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What is a cough?

Cough is the body’s defence mechanism to clear foreign bodies from the lungs. It can be a voluntary (conscious) or involuntary act (unconscious). Sputum (phlegm) in our lungs is the body’s way of fighting bacteria and infection. The cough reflex is caused by stimulation of cough receptors in the upper airways. Coughing can be caused by dry irritated airways which can increase the sensitivity of cough receptors.

The habit of coughing and throat clearing continues to worsen this cycle. There are three stages to a cough:

  1. Inhalation (breathing in).
  2. Increased pressure in the throat and lungs with the vocal cords closed.
  3. A release of air when the vocal cords open, producing a cough. 

Chronic cough is a cough that lasts longer than 8 weeks. Chronic cough is often associated with increased sensitivity of the cough receptors in the upper airways.

Causes of chronic cough might include asthma, acid reflux and rhinitis (inflammation of the nasal passages) or a combination of these.

Common triggers of cough include changes in temperature, sprays, stress or anxiety, smoke, exertion, talking and position changes. It can be helpful to identify what triggers your cough so that you can help to try to control it.

If a cough is caused by a particular irritant, medication might be provided to help reduce it, for example medication for acid reflux. Giving up smoking is important as it can irritate the airways and cause damage to the lungs.

If you would like support with this, please speak to your doctor, physiotherapist or local pharmacy for advice on giving up smoking.

The aim of respiratory physiotherapy in the treatment and management of cough is:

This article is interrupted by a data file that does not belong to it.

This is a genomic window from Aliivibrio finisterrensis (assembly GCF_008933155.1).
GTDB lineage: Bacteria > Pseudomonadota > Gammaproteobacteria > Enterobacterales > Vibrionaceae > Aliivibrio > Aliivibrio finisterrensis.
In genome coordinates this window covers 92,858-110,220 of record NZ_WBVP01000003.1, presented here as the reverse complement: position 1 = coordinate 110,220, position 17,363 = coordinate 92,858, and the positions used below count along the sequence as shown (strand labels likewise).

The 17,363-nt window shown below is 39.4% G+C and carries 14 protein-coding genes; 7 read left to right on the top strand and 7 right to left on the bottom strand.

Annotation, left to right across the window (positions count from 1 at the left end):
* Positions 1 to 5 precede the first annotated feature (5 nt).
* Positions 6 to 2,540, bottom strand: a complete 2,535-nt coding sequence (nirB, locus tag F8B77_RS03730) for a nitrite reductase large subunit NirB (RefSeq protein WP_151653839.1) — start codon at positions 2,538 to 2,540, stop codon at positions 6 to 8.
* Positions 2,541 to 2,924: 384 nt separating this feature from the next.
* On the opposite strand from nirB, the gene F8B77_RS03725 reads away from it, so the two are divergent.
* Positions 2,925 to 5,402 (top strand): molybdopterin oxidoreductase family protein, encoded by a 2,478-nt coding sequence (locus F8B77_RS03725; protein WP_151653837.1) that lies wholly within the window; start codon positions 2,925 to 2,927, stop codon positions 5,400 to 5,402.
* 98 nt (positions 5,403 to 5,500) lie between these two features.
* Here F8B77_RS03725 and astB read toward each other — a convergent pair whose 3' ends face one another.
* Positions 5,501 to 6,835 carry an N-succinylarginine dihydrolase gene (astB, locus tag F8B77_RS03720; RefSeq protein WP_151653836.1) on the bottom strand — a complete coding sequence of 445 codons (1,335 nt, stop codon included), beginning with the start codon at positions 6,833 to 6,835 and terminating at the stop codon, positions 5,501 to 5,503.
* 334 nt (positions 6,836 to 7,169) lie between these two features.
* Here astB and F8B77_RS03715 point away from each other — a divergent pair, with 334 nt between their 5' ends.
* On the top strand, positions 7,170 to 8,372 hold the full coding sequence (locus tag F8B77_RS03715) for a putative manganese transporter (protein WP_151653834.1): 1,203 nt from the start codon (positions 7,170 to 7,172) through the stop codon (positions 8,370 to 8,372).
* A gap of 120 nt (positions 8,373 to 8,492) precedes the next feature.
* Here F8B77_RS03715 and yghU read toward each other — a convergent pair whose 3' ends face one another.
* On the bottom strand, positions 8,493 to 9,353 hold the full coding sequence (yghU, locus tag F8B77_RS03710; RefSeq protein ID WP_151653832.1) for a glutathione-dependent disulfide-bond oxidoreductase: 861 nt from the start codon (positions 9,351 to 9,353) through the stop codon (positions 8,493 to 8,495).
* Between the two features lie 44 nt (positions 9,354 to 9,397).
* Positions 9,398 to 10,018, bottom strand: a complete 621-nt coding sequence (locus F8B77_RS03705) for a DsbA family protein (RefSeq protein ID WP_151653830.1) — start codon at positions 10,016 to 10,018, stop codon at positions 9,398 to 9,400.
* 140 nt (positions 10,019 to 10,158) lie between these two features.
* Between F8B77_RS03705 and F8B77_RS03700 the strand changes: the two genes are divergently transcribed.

• Reduce sensitivity of your cough reflex through techniques and education.
  • Breathing pattern retraining.
  • Secretion clearance if this applies to you.
  • Pelvic floor exercises (if you experience incontinence with coughing).

Some helpful strategies to implement when experiencing cough are:

  • Try to nose breathe as much as you can.
  • Breathing pattern retraining.
  • If you are having difficulty clearing your secretions, please speak to your physiotherapist about an effective airway clearance plan.
  • Stay hydrated by taking frequent sips of water to ensure that your throat is moist and less irritable.
  • Sucking on a sugar free sweet can also help to keep your throat moist. Avoid medicinal lozenges as these may cause further irritation.
  • If you feel a cough coming on, swallow hard, relax your shoulders and concentrate on breathing in and out slowly and gently.

Following a cough, you might feel the need to take a big breath and cough again. In order to break this cycle of coughing, try this exercise:


Resources and more information

Page last updated: 21 May 2024

Review due: 01 January 2026